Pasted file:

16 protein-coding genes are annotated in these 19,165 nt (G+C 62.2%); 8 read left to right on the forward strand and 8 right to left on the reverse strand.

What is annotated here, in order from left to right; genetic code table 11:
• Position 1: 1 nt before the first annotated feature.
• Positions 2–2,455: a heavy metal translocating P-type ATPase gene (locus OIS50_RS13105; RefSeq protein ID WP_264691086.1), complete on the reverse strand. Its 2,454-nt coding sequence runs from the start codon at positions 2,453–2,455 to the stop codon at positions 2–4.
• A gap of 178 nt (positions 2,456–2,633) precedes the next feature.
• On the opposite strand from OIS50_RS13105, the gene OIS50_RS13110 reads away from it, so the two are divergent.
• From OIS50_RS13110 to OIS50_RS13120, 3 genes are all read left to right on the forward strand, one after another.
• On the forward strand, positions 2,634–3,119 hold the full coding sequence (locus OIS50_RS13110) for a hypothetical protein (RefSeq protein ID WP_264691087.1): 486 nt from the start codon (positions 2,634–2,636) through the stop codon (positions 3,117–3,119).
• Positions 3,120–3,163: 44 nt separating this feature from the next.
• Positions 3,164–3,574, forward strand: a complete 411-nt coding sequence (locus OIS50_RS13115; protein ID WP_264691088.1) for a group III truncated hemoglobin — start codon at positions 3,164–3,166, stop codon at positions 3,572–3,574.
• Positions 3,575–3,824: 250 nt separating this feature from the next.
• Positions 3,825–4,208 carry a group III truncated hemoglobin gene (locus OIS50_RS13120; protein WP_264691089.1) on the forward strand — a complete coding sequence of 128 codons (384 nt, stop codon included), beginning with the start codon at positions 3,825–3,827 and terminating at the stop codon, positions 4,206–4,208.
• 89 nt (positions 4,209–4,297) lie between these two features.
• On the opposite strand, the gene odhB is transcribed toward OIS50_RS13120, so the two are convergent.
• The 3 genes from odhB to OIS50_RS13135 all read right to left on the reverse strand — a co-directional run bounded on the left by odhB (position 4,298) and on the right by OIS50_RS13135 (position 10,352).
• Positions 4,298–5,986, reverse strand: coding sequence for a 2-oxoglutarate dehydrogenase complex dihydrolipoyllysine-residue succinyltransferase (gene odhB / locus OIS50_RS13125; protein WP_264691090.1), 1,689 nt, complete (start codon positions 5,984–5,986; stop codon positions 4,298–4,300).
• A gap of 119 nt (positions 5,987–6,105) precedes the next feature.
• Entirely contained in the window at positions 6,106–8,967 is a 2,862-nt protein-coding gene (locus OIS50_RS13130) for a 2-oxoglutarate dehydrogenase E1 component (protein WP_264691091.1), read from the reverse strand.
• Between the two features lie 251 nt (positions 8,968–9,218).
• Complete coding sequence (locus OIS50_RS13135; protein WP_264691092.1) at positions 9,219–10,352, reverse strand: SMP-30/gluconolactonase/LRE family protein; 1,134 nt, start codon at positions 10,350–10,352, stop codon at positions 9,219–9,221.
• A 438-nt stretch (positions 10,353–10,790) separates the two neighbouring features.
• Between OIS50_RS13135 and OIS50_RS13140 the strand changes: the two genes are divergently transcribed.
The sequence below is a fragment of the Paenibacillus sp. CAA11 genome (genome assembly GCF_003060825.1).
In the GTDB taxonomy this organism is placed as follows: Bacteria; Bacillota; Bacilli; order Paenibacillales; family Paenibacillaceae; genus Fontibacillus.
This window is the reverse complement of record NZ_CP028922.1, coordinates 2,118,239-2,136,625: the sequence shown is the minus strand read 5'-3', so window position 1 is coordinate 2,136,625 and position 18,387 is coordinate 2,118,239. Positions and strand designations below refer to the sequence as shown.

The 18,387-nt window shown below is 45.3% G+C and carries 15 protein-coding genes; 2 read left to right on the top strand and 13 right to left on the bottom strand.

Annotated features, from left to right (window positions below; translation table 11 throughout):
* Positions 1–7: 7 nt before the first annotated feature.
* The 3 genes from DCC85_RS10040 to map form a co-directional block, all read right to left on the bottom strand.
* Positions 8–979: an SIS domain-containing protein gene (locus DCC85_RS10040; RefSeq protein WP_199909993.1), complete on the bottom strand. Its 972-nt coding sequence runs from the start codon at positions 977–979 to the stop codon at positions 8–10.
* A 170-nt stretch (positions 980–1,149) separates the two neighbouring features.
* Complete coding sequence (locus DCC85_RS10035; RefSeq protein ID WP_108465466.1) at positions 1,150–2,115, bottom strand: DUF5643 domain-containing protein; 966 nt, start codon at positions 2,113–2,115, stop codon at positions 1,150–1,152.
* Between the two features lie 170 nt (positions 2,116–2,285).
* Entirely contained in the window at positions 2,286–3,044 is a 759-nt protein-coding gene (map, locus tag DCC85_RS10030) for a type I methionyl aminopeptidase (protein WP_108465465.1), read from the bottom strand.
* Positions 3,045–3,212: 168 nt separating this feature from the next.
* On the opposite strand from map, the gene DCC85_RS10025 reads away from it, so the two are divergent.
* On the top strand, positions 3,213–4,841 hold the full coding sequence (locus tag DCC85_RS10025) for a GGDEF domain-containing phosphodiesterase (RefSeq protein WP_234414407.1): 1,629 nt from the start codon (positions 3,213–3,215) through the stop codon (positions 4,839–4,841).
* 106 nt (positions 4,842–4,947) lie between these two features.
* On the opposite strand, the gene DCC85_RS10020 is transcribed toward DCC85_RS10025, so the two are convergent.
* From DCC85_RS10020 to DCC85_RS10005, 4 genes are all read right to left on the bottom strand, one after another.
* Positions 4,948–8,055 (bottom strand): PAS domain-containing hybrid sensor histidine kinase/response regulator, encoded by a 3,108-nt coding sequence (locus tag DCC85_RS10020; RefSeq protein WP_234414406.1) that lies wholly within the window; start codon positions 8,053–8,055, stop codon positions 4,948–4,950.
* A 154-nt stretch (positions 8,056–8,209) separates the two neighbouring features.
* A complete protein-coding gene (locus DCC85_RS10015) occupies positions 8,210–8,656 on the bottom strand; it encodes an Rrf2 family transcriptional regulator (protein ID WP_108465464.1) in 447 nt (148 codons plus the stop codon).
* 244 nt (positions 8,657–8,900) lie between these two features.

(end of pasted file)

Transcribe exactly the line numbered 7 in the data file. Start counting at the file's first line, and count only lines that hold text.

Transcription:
• From OIS50_RS13110 to OIS50_RS13120, 3 genes are all read left to right on the forward strand, one after another.